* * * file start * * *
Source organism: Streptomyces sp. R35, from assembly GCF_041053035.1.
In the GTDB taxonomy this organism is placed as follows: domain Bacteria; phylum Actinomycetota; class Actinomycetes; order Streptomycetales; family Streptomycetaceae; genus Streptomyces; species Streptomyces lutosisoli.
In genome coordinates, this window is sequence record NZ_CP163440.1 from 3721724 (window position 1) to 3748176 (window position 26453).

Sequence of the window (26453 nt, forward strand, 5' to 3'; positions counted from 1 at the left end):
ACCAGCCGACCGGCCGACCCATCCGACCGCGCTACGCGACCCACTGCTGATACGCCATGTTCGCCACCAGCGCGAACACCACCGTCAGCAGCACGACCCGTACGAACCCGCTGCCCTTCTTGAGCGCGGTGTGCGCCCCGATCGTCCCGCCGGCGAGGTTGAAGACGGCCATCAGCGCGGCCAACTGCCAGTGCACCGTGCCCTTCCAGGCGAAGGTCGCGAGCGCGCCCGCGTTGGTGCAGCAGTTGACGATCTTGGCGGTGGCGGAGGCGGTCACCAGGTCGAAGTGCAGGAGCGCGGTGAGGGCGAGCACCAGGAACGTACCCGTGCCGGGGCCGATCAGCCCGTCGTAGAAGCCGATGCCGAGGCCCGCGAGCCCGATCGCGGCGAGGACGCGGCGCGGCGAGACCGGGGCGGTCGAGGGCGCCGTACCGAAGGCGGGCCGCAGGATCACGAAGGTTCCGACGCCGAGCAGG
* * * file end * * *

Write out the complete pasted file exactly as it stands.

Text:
Source organism: Streptomyces sp. R35, from assembly GCF_041053035.1.
In the GTDB taxonomy this organism is placed as follows: domain Bacteria; phylum Actinomycetota; class Actinomycetes; order Streptomycetales; family Streptomycetaceae; genus Streptomyces; species Streptomyces lutosisoli.
In genome coordinates, this window is sequence record NZ_CP163440.1 from 3721724 (window position 1) to 3748176 (window position 26453).

Sequence of the window (26453 nt, forward strand, 5' to 3'; positions counted from 1 at the left end):
ACCAGCCGACCGGCCGACCCATCCGACCGCGCTACGCGACCCACTGCTGATACGCCATGTTCGCCACCAGCGCGAACACCACCGTCAGCAGCACGACCCGTACGAACCCGCTGCCCTTCTTGAGCGCGGTGTGCGCCCCGATCGTCCCGCCGGCGAGGTTGAAGACGGCCATCAGCGCGGCCAACTGCCAGTGCACCGTGCCCTTCCAGGCGAAGGTCGCGAGCGCGCCCGCGTTGGTGCAGCAGTTGACGATCTTGGCGGTGGCGGAGGCGGTCACCAGGTCGAAGTGCAGGAGCGCGGTGAGGGCGAGCACCAGGAACGTACCCGTGCCGGGGCCGATCAGCCCGTCGTAGAAGCCGATGCCGAGGCCCGCGAGCCCGATCGCGGCGAGGACGCGGCGCGGCGAGACCGGGGCGGTCGAGGGCGCCGTACCGAAGGCGGGCCGCAGGATCACGAAGGTTCCGACGCCGAGCAGG